In addition to poor capital allocation, the company has revealed itself to be untrustworthy. For many of past several years, MHP’s CEO and founder, Yuriy Kosyuk, has clearly stated that increasing land reserves is a top priority for the company. In 2014, he said he wanted to expand the landbank to 450,000 hectares (HA). In 2015 the goal was to increase the land bank by 50,000 HA to 420,000 HA. And finally in 2018, he stated that the goal was to increase the landbank to 500,000 HA. Through all this, the land bank has remained the same 370,000 HA, though there has been no acknowledgement of MHP’s inability to achieve its goals.
The company also has a tendency to over-project future production without any acknowledgement of previous error. For example, in the 2012 Financial Reports Press Release, the company stated that, by 2018, it expected the Vinnytsia complex to produce 800,000 tons of poultry per year. Six years later, Vinnytsia fell 23% short of the stated goal. Missing projections happens, but never acknowledging mistakes and then boldly announcing more aggressive objectives for 5 years into the future is problematic: it demonstrates a lack of reflection and willingness to adjust future plans.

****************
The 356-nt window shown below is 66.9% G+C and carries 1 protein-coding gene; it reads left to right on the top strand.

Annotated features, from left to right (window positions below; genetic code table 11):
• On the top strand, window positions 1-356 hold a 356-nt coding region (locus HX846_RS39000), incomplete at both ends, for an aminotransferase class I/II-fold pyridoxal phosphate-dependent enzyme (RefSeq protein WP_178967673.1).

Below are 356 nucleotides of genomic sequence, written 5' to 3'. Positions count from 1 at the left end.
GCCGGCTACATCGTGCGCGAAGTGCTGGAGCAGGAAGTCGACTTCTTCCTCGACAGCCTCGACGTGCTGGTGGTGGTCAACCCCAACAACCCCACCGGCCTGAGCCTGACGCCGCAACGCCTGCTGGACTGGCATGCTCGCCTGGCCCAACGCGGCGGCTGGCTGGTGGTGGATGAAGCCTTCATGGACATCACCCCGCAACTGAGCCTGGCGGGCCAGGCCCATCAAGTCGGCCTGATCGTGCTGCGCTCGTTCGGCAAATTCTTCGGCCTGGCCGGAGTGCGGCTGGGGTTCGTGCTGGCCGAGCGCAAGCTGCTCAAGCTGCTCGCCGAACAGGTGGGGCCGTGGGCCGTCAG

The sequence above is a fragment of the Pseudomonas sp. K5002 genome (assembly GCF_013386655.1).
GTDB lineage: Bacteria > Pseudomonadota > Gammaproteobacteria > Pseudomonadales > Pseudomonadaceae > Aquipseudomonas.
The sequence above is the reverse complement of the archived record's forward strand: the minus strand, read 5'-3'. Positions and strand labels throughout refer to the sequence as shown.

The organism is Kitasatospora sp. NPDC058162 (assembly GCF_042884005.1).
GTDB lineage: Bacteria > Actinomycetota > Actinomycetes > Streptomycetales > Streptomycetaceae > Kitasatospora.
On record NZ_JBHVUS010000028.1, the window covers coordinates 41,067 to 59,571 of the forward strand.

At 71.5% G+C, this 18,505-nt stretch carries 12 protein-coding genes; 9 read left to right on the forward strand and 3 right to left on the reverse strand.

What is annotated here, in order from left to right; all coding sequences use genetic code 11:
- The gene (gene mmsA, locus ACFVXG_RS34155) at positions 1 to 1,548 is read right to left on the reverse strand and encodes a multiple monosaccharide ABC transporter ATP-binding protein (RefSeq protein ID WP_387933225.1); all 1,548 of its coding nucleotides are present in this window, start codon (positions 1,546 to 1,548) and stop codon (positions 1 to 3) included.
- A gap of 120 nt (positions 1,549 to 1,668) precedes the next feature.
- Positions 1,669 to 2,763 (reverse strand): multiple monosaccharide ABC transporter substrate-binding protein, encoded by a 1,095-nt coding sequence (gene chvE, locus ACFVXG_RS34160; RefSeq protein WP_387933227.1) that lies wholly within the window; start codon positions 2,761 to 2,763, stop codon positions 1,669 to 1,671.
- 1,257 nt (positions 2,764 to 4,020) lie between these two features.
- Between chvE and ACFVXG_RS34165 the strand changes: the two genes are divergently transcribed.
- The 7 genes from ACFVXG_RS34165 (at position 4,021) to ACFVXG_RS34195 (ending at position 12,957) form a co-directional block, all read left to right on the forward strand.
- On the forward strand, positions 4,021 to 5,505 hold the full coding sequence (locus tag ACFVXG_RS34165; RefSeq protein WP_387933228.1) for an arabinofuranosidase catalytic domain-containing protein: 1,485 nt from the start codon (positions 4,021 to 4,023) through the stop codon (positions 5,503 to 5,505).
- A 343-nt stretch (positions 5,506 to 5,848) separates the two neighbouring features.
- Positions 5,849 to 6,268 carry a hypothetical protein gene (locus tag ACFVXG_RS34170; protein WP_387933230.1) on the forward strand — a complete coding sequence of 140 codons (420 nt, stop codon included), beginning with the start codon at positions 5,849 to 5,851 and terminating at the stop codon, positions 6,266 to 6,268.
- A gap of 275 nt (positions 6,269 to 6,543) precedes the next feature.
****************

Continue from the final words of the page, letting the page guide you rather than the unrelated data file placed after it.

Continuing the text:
Even more troubling is that in the 2016 year end report, the company misrepresented the previous year’s production to inflate y/y growth numbers. In 2016, the report stated “Poultry production volumes reached 573,003 tonnes, up by 10% year-on-year (12M 2015: 519,495 tonnes),” and yet in the 2015 report, it was reported that “Poultry production volumes increased by 4% to 566,600 tonnes.” No accounting changes could alter how the company measures metric tons.